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Effects of non-linearity of GR

  1. Feb 2, 2009 #1
    My question is to what extent the specifically non-linear properties of GR have been analyzed by theoretical physicists. Can they give rise to chaos and complexity, as many non-linear systems do?

    I also wonder: I've so far mostly read about linearized descriptions of gravitational waves. However in fact, gravitational waves do not obey linear superposition. Has this been considered so far in any approach to quantum gravity (I especially refer to identifying gravitational waves with gravitons)? Because I think, that point is a fundamental difference to the fields contained so far in the standard model - correct me if I'm wrong with anything here. But maybe this second question would rather belong into the "Beyond the standard model" category.

    I'm interested in your answers!
     
    Last edited: Feb 2, 2009
  2. jcsd
  3. Feb 3, 2009 #2
    Orbb,interesting questions!!:
    (note: there is no reference for "relativistic chaos"
    but a brief write for quantum chaos:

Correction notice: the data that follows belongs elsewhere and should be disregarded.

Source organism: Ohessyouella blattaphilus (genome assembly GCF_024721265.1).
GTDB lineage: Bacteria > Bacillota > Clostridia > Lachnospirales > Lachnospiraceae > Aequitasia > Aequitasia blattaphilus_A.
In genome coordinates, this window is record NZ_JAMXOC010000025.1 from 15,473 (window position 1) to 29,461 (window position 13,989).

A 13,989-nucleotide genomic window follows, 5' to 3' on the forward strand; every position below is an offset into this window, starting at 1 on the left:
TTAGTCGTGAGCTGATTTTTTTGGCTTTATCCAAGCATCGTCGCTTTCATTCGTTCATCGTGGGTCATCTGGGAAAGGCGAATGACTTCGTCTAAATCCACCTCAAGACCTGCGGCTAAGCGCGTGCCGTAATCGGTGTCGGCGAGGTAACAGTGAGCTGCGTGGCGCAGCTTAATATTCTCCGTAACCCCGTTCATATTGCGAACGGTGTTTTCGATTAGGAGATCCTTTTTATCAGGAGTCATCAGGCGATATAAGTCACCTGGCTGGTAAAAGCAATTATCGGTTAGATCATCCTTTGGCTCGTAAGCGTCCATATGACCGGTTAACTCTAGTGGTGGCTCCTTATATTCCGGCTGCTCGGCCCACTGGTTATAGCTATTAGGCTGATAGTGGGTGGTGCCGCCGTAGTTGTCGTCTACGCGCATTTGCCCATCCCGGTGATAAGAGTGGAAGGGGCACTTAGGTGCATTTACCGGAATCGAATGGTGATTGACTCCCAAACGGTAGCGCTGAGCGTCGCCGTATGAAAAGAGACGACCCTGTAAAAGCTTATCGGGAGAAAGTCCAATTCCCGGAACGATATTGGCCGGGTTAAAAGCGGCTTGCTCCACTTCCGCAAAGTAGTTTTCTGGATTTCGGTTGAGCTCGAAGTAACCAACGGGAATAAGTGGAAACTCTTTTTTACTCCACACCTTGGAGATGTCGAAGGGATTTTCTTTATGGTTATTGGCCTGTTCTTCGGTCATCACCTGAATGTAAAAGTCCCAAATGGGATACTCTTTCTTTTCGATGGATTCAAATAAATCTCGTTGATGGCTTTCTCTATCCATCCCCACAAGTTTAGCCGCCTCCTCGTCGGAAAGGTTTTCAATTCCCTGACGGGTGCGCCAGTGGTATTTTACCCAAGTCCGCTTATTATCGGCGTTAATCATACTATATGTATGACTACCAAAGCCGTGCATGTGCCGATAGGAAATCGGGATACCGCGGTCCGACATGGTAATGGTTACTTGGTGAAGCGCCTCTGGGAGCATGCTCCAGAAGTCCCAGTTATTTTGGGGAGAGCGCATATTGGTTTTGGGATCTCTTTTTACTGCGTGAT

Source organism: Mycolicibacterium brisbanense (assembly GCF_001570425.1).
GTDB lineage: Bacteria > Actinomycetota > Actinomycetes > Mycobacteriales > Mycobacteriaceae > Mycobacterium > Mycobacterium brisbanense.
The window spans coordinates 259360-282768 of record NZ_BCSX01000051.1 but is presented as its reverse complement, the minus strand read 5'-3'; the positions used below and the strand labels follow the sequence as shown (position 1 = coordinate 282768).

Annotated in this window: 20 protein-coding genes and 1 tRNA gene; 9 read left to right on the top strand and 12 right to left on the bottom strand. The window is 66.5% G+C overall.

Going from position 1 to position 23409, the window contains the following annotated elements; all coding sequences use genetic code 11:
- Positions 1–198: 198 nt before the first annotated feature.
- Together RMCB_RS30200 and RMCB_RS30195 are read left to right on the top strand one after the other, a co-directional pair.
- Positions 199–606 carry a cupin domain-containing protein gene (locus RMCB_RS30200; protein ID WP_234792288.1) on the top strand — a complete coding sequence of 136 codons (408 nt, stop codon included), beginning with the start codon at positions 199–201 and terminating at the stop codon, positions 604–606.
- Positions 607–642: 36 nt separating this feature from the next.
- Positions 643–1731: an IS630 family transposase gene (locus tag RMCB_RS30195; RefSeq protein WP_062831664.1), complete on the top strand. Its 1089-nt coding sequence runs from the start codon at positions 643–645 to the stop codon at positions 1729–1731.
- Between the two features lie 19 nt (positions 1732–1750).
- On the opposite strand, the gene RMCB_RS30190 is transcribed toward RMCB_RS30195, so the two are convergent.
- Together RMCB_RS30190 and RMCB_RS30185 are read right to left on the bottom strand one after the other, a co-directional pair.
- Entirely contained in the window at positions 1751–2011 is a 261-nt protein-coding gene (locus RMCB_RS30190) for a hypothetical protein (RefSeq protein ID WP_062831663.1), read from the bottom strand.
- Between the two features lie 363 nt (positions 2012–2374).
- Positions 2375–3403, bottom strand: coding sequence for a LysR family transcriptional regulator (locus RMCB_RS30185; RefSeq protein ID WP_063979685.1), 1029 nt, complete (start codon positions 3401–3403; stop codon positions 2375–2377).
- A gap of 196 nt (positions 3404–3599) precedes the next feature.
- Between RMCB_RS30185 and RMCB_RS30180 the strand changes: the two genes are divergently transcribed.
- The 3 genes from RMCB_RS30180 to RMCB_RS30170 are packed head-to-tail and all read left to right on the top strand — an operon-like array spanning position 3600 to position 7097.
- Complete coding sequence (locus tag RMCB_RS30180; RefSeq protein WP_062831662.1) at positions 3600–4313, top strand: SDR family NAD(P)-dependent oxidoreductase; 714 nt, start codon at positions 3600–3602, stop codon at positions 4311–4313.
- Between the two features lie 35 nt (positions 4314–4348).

http://en.wikipedia.org/wiki/Quantum_chaos)

    http://en.wikipedia.org/wiki/Chaos_theory#Overview

    If classical mechanics is a special case of quantum mechanics, there are likely quantum origins underlying classical chaos.

    My guess is instabilities in relativity would be most likely near singularities.
     
  4. Feb 3, 2009 #3

    Dale

    Staff: Mentor

    Even with Newtonian gravity a 3-body system can be chaotic.
     
  5. Feb 4, 2009 #4
    I know. But I was wondering wether there are any complex/chaotic phenomena that especially arise due to the additional non-linearities of GR as compared to Newtonian gravity.
     
  6. Feb 6, 2009 #5
    Do you count the big bang and black hole singularities?? If so the answer is a resounding YES.
     
  7. Feb 6, 2009 #6
    I am rereading THE NATURE OF SPACE AND TIME a competing set of lectures by Penrose and Hawking and this comment caught my eye:

    Hawking, page 26
    Not quite "chaos" but intriguing... his reasoning appears to be classical relativity based.
    (This book is not for the casual reader.)
     
    Last edited: Feb 6, 2009
  8. Feb 7, 2009 #7
    I count any solution to the field equations ;) Thank you for your hint, i will try to take a look at these lectures. I already wonder if the holographic principle comes also into play here.
     
  9. Feb 11, 2009 #8

    AEM

    User Avatar
    Gold Member

    As I recall there was a small amount of work done on chaotic orbits in general relativity in the mid to late 1980s. I don't think that much came of it, however.
     
  10. Feb 11, 2009 #9

    AEM

    User Avatar
    Gold Member

    I should have done this BEFORE I made my previous post. Go to http://arxiv.org/find/gr-qc scroll down to "Experimental Search" and type in Chaos in General Relativity. You will find there's been some work done on the subject, more than I thought.
     
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